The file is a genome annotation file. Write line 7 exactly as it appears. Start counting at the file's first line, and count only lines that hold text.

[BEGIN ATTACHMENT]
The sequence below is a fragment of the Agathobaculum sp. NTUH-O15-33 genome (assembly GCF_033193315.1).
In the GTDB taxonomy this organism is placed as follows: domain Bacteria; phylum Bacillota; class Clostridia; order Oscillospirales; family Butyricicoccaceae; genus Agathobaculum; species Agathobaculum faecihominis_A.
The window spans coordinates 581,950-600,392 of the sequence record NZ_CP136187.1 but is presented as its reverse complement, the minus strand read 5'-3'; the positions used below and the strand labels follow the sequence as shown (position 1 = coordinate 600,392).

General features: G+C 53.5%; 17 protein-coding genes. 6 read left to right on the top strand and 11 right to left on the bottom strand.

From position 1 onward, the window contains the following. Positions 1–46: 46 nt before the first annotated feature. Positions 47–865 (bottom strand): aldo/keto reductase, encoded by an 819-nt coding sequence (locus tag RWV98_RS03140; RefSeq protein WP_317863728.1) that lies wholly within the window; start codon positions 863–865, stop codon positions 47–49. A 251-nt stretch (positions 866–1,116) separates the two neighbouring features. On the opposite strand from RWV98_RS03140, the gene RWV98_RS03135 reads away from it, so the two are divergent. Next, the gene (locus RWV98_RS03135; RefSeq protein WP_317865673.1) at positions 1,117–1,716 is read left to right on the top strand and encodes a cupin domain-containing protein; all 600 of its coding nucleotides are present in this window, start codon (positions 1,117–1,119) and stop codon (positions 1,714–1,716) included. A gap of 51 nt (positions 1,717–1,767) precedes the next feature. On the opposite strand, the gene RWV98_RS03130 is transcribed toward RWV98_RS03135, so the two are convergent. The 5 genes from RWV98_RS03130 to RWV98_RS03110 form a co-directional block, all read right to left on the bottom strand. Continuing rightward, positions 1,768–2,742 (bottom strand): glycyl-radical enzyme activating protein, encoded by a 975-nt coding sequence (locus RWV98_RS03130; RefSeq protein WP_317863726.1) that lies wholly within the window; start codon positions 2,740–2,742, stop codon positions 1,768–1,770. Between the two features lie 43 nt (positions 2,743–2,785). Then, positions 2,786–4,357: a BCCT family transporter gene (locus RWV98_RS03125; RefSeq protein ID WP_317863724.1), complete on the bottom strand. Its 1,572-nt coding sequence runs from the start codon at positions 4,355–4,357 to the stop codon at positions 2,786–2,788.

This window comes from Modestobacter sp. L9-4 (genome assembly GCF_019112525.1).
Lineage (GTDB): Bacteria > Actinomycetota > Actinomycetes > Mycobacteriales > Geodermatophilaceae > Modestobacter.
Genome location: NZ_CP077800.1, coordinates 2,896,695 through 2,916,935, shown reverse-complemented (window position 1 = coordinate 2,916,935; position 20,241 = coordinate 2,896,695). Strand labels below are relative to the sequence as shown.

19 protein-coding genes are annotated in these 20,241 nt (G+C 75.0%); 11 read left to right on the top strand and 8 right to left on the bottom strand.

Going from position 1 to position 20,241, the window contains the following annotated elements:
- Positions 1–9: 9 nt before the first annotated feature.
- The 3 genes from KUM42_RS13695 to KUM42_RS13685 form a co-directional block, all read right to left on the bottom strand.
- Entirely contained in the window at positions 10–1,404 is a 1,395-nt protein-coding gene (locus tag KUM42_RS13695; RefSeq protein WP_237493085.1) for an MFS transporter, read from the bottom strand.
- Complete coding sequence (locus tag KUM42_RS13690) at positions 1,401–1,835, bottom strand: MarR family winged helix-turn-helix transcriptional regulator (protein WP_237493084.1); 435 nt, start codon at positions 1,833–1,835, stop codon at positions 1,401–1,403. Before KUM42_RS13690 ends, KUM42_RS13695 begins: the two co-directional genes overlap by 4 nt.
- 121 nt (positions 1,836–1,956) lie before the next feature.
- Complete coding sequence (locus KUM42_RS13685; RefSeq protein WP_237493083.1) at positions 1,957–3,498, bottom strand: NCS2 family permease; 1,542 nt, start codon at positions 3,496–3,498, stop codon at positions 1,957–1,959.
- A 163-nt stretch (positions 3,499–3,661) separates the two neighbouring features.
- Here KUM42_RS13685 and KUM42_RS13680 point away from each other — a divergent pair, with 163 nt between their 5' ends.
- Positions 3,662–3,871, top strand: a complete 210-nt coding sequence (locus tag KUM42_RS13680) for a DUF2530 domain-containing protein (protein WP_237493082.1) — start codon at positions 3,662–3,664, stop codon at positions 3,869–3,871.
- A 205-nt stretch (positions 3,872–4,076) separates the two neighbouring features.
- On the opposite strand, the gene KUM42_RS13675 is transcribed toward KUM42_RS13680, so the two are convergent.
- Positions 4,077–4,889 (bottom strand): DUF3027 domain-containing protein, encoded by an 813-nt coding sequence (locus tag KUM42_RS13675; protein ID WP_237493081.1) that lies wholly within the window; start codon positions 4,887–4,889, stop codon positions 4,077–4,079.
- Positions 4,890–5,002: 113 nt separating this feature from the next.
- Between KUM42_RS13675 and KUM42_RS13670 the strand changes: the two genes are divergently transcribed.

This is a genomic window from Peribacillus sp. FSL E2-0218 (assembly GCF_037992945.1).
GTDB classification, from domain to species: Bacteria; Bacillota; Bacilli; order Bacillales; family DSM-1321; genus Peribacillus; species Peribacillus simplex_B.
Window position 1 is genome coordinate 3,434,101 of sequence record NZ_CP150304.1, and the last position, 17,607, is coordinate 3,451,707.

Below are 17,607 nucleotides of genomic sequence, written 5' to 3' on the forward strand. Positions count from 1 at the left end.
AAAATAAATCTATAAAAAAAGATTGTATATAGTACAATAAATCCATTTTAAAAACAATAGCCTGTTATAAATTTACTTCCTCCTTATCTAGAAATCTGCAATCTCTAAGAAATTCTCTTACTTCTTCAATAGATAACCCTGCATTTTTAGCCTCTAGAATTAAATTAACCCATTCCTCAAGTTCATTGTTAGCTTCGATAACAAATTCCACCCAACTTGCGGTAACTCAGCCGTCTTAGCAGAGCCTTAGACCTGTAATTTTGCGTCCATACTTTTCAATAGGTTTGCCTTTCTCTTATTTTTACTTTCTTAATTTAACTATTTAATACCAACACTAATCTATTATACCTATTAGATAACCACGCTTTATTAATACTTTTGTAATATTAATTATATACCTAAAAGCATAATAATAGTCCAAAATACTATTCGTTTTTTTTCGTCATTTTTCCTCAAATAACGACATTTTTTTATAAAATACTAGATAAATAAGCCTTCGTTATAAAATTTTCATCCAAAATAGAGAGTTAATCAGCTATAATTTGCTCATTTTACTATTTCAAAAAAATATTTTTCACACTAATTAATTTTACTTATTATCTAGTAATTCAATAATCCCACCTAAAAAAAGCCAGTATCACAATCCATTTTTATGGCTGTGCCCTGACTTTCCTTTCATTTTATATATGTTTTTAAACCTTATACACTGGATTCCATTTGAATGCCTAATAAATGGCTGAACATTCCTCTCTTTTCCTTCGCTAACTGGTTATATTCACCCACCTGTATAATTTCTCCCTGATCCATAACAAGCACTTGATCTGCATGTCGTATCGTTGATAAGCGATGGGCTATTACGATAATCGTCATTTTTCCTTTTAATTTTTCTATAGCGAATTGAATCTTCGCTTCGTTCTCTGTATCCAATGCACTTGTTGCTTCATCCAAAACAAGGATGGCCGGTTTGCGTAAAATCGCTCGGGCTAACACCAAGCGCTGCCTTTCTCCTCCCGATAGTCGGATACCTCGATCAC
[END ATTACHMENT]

Lineage (GTDB): Bacteria > Actinomycetota > Actinomycetes > Mycobacteriales > Geodermatophilaceae > Modestobacter.